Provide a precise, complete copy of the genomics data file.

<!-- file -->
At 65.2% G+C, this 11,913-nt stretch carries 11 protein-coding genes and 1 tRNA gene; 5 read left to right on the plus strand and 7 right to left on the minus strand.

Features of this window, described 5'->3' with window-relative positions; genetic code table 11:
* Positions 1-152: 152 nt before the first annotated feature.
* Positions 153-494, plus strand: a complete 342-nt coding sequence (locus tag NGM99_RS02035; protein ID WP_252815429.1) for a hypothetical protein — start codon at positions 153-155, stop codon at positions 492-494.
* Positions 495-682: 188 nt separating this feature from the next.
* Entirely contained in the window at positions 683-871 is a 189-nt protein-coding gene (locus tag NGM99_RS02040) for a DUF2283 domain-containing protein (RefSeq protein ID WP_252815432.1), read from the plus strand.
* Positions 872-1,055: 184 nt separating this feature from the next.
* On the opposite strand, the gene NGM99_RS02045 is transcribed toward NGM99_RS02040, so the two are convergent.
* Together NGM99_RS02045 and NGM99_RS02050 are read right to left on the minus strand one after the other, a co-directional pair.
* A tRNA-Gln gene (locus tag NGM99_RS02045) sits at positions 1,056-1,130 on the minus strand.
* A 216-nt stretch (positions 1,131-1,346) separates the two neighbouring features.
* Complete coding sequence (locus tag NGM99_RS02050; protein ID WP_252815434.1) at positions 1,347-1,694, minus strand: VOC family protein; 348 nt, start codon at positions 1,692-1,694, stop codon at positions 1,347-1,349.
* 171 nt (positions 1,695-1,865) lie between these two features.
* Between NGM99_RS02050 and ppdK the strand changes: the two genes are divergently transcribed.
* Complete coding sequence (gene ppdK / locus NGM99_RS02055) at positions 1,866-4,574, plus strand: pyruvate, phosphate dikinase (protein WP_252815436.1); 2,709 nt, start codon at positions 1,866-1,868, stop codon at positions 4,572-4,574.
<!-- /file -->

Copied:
At 65.2% G+C, this 11,913-nt stretch carries 11 protein-coding genes and 1 tRNA gene; 5 read left to right on the plus strand and 7 right to left on the minus strand.

Features of this window, described 5'->3' with window-relative positions; genetic code table 11:
* Positions 1-152: 152 nt before the first annotated feature.
* Positions 153-494, plus strand: a complete 342-nt coding sequence (locus tag NGM99_RS02035; protein ID WP_252815429.1) for a hypothetical protein — start codon at positions 153-155, stop codon at positions 492-494.
* Positions 495-682: 188 nt separating this feature from the next.
* Entirely contained in the window at positions 683-871 is a 189-nt protein-coding gene (locus tag NGM99_RS02040) for a DUF2283 domain-containing protein (RefSeq protein ID WP_252815432.1), read from the plus strand.
* Positions 872-1,055: 184 nt separating this feature from the next.
* On the opposite strand, the gene NGM99_RS02045 is transcribed toward NGM99_RS02040, so the two are convergent.
* Together NGM99_RS02045 and NGM99_RS02050 are read right to left on the minus strand one after the other, a co-directional pair.
* A tRNA-Gln gene (locus tag NGM99_RS02045) sits at positions 1,056-1,130 on the minus strand.
* A 216-nt stretch (positions 1,131-1,346) separates the two neighbouring features.
* Complete coding sequence (locus tag NGM99_RS02050; protein ID WP_252815434.1) at positions 1,347-1,694, minus strand: VOC family protein; 348 nt, start codon at positions 1,692-1,694, stop codon at positions 1,347-1,349.
* 171 nt (positions 1,695-1,865) lie between these two features.
* Between NGM99_RS02050 and ppdK the strand changes: the two genes are divergently transcribed.
* Complete coding sequence (gene ppdK / locus NGM99_RS02055) at positions 1,866-4,574, plus strand: pyruvate, phosphate dikinase (protein WP_252815436.1); 2,709 nt, start codon at positions 1,866-1,868, stop codon at positions 4,572-4,574.